Waldoboro officials discussed the need to buy a new, nearly $1 million ladder truck during a well-attended Waldoboro Board of Selectmen’s meeting Tuesday, Aug. 28.
“We have known for a long time we needed to replace the ladder truck,” Waldoboro Fire Chief Paul Smeltzer said.
“The truck we are looking at is expensive. My greatest concern is how we are going to pay for it,” Smeltzer said. “The truck will service the town for 30 to 40 years, but that doesn’t make paying for it any easier.”
The department’s specifications for a vehicle do not include any extravagant options, according to Smeltzer. The department is recommending a model that costs $990,000.
Smeltzer said the town has not addressed the need because the department needed to replace three other trucks and he didn’t want to incur multiple loans at the same time.
“There has been no viable replacement plan in Waldoboro for decades. I have done my best to be frugal and responsible at the same time,” Smeltzer said.
The town’s current ladder truck is a 1981 American LaFrance. The truck did not pass certification two years ago, but the department still uses it to carry firefighters and equipment to emergency calls, Smeltzer said.
Without its own ladder truck, Waldoboro has had to rely on assistance from nearby towns with ladder trucks.
Smeltzer described the past two years as stressful and said the town has been lucky not to need a ladder truck’s services during this time.
Town Manager Julie Keizer said that if the town decides to buy a ladder truck, it will issue a request for proposals and look into financing options.
Keizer said the matter would go before the Waldoboro Budget Committee in late September or early October. The committee will discuss debt service and a 10-year capital plan. If the town buys a truck, it would likely do so early next year.
“When I got here a year ago, we needed to have this discussion,” Keizer said.
Smeltzer said other volunteer fire departments have staffing issues, as Waldoboro does, and nearby departments with ladder trucks are not required to come to Waldoboro’s aid.
“We may or may not get a response if we needed them. We hope they would come; we just can’t guarantee it,” Smeltzer said.
Smeltzer said any insurance savings from an improvement in the town’s rating would not recoup the expense of a ladder truck.
Smeltzer said the town has an Insurance Services Office, or ISO, rating of 5 where the town has fire hydrants and a rating of 9 outside this area, with 10 being the end of the scale. Being more than 5 miles from a fire station leads to a rating of 10.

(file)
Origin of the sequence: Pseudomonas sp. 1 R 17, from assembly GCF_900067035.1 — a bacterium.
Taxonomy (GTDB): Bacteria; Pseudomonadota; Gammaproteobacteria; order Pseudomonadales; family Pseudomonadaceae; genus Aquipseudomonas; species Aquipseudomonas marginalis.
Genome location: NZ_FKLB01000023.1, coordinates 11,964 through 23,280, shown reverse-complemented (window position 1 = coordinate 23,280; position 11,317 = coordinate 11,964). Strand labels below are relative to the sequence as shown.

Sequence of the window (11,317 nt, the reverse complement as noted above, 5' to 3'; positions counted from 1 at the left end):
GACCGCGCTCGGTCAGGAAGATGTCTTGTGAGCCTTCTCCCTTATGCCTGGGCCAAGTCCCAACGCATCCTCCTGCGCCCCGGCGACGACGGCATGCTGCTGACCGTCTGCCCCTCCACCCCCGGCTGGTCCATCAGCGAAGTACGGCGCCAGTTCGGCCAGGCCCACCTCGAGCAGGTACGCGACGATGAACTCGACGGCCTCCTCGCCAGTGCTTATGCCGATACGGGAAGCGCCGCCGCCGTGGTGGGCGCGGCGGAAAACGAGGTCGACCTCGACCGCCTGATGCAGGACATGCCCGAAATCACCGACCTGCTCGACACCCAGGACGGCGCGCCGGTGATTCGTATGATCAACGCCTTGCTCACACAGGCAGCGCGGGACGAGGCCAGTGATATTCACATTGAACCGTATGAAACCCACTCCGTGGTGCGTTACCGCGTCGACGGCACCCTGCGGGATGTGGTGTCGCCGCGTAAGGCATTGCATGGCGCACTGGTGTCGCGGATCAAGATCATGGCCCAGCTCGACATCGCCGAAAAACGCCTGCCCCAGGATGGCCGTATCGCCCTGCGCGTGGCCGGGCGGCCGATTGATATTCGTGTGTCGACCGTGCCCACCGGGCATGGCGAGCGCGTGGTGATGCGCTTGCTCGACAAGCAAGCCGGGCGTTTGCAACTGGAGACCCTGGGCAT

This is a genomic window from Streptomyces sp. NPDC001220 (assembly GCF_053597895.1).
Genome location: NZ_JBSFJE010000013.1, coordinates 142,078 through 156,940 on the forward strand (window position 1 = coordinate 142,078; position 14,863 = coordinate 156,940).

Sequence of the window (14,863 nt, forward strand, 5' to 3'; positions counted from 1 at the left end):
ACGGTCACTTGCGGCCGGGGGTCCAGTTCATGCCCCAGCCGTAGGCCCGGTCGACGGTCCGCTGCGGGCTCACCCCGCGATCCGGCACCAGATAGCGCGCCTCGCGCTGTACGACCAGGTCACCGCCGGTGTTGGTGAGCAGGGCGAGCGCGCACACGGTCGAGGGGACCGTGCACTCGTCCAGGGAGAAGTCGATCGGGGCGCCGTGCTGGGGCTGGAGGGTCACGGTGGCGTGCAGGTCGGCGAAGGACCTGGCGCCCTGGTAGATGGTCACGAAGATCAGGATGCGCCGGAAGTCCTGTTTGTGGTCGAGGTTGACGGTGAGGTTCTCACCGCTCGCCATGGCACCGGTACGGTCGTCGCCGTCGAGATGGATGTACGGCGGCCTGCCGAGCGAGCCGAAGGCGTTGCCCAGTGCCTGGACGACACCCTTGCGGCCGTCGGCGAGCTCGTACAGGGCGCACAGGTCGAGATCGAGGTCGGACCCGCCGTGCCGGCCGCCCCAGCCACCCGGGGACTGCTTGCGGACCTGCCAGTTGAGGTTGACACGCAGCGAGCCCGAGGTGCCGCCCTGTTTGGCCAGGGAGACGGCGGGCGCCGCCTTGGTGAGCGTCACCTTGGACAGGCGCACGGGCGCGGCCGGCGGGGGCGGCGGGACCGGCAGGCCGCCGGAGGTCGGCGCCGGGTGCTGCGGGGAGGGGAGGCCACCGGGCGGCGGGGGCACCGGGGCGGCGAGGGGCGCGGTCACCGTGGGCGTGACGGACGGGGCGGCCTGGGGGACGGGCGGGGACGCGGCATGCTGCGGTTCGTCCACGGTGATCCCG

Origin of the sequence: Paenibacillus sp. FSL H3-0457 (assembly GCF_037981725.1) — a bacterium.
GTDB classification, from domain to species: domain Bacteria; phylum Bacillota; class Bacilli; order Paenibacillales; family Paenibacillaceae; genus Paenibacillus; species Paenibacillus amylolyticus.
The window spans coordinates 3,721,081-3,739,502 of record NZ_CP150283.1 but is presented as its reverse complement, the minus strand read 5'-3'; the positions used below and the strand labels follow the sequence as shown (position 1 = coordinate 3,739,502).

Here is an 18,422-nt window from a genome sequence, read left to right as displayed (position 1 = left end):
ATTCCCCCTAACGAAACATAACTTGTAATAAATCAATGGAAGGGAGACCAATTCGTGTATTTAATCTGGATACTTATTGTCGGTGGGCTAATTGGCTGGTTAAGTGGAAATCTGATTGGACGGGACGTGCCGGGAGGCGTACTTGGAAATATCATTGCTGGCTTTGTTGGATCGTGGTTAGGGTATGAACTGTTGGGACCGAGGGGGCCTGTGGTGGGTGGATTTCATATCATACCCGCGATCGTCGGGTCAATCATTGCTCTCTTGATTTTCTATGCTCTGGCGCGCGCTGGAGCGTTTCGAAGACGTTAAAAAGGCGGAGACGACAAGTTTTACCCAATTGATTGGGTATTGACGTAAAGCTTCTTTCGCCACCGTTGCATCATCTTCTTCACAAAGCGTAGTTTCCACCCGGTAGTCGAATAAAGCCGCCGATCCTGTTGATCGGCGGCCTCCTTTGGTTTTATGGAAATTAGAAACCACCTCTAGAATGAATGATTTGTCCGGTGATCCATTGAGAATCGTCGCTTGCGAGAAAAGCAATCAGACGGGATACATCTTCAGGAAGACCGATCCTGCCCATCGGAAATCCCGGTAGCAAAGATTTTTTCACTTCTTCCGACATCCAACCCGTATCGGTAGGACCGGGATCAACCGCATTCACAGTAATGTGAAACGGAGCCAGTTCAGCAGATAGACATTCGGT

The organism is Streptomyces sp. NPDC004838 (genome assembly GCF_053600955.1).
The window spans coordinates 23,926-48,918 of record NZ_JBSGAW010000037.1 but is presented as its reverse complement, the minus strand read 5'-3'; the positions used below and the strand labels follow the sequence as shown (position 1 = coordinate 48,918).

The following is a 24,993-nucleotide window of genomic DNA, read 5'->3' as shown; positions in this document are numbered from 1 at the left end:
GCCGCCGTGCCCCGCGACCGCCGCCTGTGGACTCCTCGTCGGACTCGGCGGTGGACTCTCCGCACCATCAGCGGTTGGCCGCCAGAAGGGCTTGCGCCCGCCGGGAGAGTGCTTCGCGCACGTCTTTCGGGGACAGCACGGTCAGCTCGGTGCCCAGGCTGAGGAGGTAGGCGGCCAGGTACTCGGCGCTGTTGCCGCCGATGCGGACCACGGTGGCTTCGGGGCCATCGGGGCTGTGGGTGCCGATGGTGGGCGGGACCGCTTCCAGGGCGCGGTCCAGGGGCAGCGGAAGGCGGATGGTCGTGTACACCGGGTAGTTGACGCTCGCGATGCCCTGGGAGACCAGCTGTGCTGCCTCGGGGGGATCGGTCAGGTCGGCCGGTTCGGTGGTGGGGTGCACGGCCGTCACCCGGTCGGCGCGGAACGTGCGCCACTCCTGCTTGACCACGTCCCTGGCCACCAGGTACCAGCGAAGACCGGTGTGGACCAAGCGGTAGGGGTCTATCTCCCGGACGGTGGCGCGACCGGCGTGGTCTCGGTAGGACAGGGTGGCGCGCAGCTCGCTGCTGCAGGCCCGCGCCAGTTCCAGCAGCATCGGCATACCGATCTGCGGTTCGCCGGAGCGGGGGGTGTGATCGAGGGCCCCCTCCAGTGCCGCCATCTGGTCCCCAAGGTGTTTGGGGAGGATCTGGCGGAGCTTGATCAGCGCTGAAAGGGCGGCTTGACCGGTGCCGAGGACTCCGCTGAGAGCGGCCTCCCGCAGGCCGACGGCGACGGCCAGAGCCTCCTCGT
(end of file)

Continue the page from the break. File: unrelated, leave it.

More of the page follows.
“We get a lot of credit for having a ladder, but don’t know how to translate the credit to dollars,” Smeltzer said.
Smeltzer said his “intention is to have no impact on the mil rate based on what we put into capital reserve and with the debt service on Engine 4.”
Keizer said funds would come from savings from the last three to four years and the debt service payment on the last truck purchase.
“Historically, this town saves money to make capital purchases … when interest rates were lower and money was cheap, you should have borrowed money for capital and invested in infrastructure and capital improvements,” Keizer said.
Keizer said a new ladder truck would not result in an increase in the mil rate, but the same cannot be promised for other apparatus acquisitions if needs develop in the future.
“The mil rate won’t see an increase and that is something Paul needs to be congratulated for, because he thought ahead,” Keizer said.
Smeltzer acknowledged the age of the department’s overall fleet, saying one truck is a 1989 model.
“They’re not getting any younger. Realistically, in seven years we will be looking at an impact to the mil rate,” he said.
Smeltzer said the department looked into buying a used ladder truck, but the town’s need for modifications to the truck’s chassis for mobility and parking purposes means that option is not workable.
“The truck we are recommending has been manufactured less than 10 years and no used vehicles are available,” Smeltzer said.
Smeltzer thanked members of the fire department who put their personal vehicles and vacation time into finding the best deal for the town.
Smeltzer said William Bragg, Mark Gifford, William Maxwell, Andrew Santheson, and Dale Smith all contributed substantial time to the effort.
“They traveled all over the Northeast, as far as Pennsylvania, using their own vehicles and vacation time, so we could have the right truck,” Smeltzer said.
Smeltzer also thanked the town’s public works director, John Daigle, for reviewing the specs for the ladder truck.
According to Smeltzer, the department is recommending a Pierce truck.
Carleton Johnson, a resident, raised concerns about the cost.
“You are embarking on a program that should have procedures and be studied before you purchase the most expensive equipment this town has purchased to date,” Johnson said.
“What I am asking for is a comprehensive report and review that backs the selectmen and the town embarking on this plan,” Johnson said.
Johnson said he is of the opinion that it is wiser to pay cash than to borrow funds for purchases.
“I am concerned with my perception of the lack of an outside study of the need for this before we spend $1 million. We need to make sure we need this, make sure it is truly a capital item,” Johnson said.
Keizer said the selectmen and budget committee would thoroughly review the matter.
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